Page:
How to untangle the politics of Super Tuesday primaries
Clinton, Obama, McCain and Romney compete for 42 percent of all delegates.
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For McCain's principal rival, former Massachusetts Gov. Mitt Romney, most of his strongest states are not delegate-rich. With the exception of Mormon-dominated Utah, where he has a lock on the state's 33 delegates, other strong states, including Massachusetts, are not winner take all. Most of Mr. Romney's strong states are holding caucuses, with modest delegate counts and a range of rules on delegate allocation.Skip to next paragraph
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One state where Romney could cherry-pick some delegates is California, which awards delegates on a winner-take-all basis by congressional district. The trick there, analysts say, is to identify low-turnout Republican districts that are overwhelmingly Democratic and flood the few Republicans with mail.
But with so many states at stake on Tuesday, Romney will have a hard time using his well-honed organization to win the delegates he needs. McCain, following his victory in Florida, is winning the lion's share of key GOP endorsements.
At this point, "it's not an organization game, it's a momentum game," says GOP pollster Whit Ayres. "There's no way to be sufficiently organized in all the Super Tuesday states."
Even in Florida, Mr. Ayres notes, Romney had a far more sophisticated operation and spent far more money than McCain, but lost anyway. Still, Romney has gone forward with ad buys in key Feb. 5 states, spending a reported $2 million to $3 million, with $1 million in California alone. McCain has relied more on momentum and free media out of campaign appearances in the days preceding Feb. 5, though he is running some TV ads.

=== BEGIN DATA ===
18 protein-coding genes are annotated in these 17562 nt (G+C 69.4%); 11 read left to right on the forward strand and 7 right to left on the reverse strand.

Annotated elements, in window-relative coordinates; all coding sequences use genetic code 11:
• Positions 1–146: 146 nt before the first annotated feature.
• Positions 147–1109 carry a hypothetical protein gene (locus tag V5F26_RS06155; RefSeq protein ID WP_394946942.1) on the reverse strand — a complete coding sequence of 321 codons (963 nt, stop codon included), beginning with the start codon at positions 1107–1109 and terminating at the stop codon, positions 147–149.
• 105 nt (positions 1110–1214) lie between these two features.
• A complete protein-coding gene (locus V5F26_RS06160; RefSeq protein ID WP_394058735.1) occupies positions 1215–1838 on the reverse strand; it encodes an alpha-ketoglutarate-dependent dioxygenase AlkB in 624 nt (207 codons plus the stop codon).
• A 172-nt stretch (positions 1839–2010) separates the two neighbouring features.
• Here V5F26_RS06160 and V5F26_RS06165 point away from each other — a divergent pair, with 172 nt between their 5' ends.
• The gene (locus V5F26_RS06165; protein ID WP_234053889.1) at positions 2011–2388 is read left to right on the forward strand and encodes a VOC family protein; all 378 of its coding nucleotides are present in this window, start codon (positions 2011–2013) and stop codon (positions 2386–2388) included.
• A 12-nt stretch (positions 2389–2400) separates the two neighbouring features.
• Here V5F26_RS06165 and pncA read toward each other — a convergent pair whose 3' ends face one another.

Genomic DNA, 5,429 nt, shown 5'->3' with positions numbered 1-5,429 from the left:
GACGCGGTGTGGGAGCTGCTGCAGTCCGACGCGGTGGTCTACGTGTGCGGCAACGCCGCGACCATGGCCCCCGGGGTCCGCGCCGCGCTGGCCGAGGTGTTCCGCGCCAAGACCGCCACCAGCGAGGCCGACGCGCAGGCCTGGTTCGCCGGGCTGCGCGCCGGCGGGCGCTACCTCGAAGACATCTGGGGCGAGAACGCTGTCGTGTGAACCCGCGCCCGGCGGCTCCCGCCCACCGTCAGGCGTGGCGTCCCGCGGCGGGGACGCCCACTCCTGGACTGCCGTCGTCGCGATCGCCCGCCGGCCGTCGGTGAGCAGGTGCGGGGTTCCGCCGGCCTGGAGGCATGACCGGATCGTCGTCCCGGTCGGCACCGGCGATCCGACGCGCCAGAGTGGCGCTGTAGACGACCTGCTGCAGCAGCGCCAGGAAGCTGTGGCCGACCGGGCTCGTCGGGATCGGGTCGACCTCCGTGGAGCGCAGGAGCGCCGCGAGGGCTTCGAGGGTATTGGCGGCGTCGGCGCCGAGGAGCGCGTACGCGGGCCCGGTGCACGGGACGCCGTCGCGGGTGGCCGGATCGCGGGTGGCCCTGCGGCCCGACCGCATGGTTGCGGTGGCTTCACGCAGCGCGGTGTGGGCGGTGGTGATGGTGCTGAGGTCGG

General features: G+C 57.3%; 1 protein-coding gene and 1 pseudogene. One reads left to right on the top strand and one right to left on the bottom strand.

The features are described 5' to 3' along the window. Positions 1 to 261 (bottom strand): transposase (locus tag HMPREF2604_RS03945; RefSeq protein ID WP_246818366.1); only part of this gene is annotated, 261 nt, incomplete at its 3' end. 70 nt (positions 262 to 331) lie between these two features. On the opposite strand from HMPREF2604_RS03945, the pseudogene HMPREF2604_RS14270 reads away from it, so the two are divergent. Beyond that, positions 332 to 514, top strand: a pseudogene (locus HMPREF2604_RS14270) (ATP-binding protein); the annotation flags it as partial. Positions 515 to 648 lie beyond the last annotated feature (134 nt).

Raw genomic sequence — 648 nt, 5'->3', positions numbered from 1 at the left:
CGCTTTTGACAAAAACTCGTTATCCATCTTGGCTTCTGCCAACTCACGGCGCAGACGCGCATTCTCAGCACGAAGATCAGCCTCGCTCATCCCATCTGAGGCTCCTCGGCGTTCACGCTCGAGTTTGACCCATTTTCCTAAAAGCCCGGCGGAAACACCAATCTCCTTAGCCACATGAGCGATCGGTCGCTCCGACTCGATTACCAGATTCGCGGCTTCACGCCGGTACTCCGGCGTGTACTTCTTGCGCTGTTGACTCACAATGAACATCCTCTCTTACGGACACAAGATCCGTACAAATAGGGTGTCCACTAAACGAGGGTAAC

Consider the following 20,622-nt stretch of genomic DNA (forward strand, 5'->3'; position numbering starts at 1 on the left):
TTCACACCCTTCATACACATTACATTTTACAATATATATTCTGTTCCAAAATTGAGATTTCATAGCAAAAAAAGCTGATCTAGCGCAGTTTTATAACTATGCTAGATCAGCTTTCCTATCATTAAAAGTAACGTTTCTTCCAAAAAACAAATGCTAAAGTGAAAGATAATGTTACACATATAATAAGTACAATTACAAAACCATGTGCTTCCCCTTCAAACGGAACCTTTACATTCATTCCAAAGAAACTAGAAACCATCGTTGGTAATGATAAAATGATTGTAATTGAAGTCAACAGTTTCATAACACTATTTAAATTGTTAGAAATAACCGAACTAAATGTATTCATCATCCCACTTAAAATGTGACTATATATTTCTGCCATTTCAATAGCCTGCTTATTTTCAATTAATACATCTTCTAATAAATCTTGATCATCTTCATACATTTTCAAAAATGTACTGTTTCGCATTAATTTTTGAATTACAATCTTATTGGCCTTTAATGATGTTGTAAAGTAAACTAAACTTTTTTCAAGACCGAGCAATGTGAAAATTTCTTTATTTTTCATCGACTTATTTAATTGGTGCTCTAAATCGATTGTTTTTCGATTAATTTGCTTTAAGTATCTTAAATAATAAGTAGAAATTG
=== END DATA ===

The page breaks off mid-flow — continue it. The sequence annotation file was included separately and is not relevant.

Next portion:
Democrats Obama and Clinton have raised far more than the leading Republicans and are spending more on television leading up to Feb. 5. Obama has spent more than $10 million in ads in most of the Feb. 5 states, as well as states holding primaries in the week after – a sign of confidence that he will remain competitive after Tsunami Tuesday. Obama raised a stunning $32 million in January; Clinton has reportedly spent $8 million on ads in 16 of the Feb. 5 states, but had not revealed her January fundraising.
One potential wrinkle out of Feb. 5, given the delegate-allocation rules, is the possibility of a candidate winning more votes in a primary or caucus than his or her main rival, but not winning as many delegates, as happened in the Nevada Democratic caucuses.
"You could have a bit of a disparity between the popular vote and the delegate count, but I think by and large it should be pretty reflective," says Rhodes Cook, a nonpartisan political analyst. "I would be surprised if you had many more examples like Nevada, but I could be wrong."